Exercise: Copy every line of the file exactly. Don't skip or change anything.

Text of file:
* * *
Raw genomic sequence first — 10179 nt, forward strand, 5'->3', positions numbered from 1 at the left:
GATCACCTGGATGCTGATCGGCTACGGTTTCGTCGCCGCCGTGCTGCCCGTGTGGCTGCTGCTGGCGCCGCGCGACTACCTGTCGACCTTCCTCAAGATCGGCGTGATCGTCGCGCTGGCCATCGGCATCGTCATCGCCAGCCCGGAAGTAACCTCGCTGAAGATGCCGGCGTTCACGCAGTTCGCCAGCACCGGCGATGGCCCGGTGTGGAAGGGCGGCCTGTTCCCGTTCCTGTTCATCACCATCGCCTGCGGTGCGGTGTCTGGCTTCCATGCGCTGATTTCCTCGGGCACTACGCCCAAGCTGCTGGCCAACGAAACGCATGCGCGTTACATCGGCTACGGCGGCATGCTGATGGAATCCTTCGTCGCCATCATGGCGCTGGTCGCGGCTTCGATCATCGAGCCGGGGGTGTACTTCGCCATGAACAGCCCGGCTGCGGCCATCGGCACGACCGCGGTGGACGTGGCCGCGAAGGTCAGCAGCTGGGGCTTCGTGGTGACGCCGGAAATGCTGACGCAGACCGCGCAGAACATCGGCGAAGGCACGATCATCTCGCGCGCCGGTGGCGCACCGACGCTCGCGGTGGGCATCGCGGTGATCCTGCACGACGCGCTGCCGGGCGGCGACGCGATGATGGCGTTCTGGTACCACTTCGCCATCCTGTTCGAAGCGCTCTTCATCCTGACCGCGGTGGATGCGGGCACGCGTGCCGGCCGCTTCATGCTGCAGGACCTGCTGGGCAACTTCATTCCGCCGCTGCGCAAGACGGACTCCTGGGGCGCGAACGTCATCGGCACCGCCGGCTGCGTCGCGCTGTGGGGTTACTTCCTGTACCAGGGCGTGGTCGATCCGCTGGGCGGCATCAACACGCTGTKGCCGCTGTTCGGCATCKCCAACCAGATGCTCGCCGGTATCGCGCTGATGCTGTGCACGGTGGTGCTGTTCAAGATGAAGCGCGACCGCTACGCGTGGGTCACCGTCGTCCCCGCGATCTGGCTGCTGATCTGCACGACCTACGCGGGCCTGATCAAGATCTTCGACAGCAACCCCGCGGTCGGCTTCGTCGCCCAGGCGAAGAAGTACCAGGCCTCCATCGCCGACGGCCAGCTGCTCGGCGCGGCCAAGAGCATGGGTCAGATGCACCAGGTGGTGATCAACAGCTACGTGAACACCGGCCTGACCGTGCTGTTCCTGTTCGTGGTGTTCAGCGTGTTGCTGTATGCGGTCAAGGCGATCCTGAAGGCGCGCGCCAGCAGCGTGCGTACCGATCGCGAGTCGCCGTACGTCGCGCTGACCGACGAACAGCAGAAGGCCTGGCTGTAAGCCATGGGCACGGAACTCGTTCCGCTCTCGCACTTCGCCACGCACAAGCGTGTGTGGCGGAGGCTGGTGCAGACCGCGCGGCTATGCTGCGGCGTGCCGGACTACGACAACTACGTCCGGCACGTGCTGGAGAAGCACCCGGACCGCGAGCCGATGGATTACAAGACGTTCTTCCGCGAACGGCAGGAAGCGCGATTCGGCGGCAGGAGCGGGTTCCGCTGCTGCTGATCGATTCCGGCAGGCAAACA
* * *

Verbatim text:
Raw genomic sequence first — 10179 nt, forward strand, 5'->3', positions numbered from 1 at the left:
GATCACCTGGATGCTGATCGGCTACGGTTTCGTCGCCGCCGTGCTGCCCGTGTGGCTGCTGCTGGCGCCGCGCGACTACCTGTCGACCTTCCTCAAGATCGGCGTGATCGTCGCGCTGGCCATCGGCATCGTCATCGCCAGCCCGGAAGTAACCTCGCTGAAGATGCCGGCGTTCACGCAGTTCGCCAGCACCGGCGATGGCCCGGTGTGGAAGGGCGGCCTGTTCCCGTTCCTGTTCATCACCATCGCCTGCGGTGCGGTGTCTGGCTTCCATGCGCTGATTTCCTCGGGCACTACGCCCAAGCTGCTGGCCAACGAAACGCATGCGCGTTACATCGGCTACGGCGGCATGCTGATGGAATCCTTCGTCGCCATCATGGCGCTGGTCGCGGCTTCGATCATCGAGCCGGGGGTGTACTTCGCCATGAACAGCCCGGCTGCGGCCATCGGCACGACCGCGGTGGACGTGGCCGCGAAGGTCAGCAGCTGGGGCTTCGTGGTGACGCCGGAAATGCTGACGCAGACCGCGCAGAACATCGGCGAAGGCACGATCATCTCGCGCGCCGGTGGCGCACCGACGCTCGCGGTGGGCATCGCGGTGATCCTGCACGACGCGCTGCCGGGCGGCGACGCGATGATGGCGTTCTGGTACCACTTCGCCATCCTGTTCGAAGCGCTCTTCATCCTGACCGCGGTGGATGCGGGCACGCGTGCCGGCCGCTTCATGCTGCAGGACCTGCTGGGCAACTTCATTCCGCCGCTGCGCAAGACGGACTCCTGGGGCGCGAACGTCATCGGCACCGCCGGCTGCGTCGCGCTGTGGGGTTACTTCCTGTACCAGGGCGTGGTCGATCCGCTGGGCGGCATCAACACGCTGTKGCCGCTGTTCGGCATCKCCAACCAGATGCTCGCCGGTATCGCGCTGATGCTGTGCACGGTGGTGCTGTTCAAGATGAAGCGCGACCGCTACGCGTGGGTCACCGTCGTCCCCGCGATCTGGCTGCTGATCTGCACGACCTACGCGGGCCTGATCAAGATCTTCGACAGCAACCCCGCGGTCGGCTTCGTCGCCCAGGCGAAGAAGTACCAGGCCTCCATCGCCGACGGCCAGCTGCTCGGCGCGGCCAAGAGCATGGGTCAGATGCACCAGGTGGTGATCAACAGCTACGTGAACACCGGCCTGACCGTGCTGTTCCTGTTCGTGGTGTTCAGCGTGTTGCTGTATGCGGTCAAGGCGATCCTGAAGGCGCGCGCCAGCAGCGTGCGTACCGATCGCGAGTCGCCGTACGTCGCGCTGACCGACGAACAGCAGAAGGCCTGGCTGTAAGCCATGGGCACGGAACTCGTTCCGCTCTCGCACTTCGCCACGCACAAGCGTGTGTGGCGGAGGCTGGTGCAGACCGCGCGGCTATGCTGCGGCGTGCCGGACTACGACAACTACGTCCGGCACGTGCTGGAGAAGCACCCGGACCGCGAGCCGATGGATTACAAGACGTTCTTCCGCGAACGGCAGGAAGCGCGATTCGGCGGCAGGAGCGGGTTCCGCTGCTGCTGATCGATTCCGGCAGGCAAACA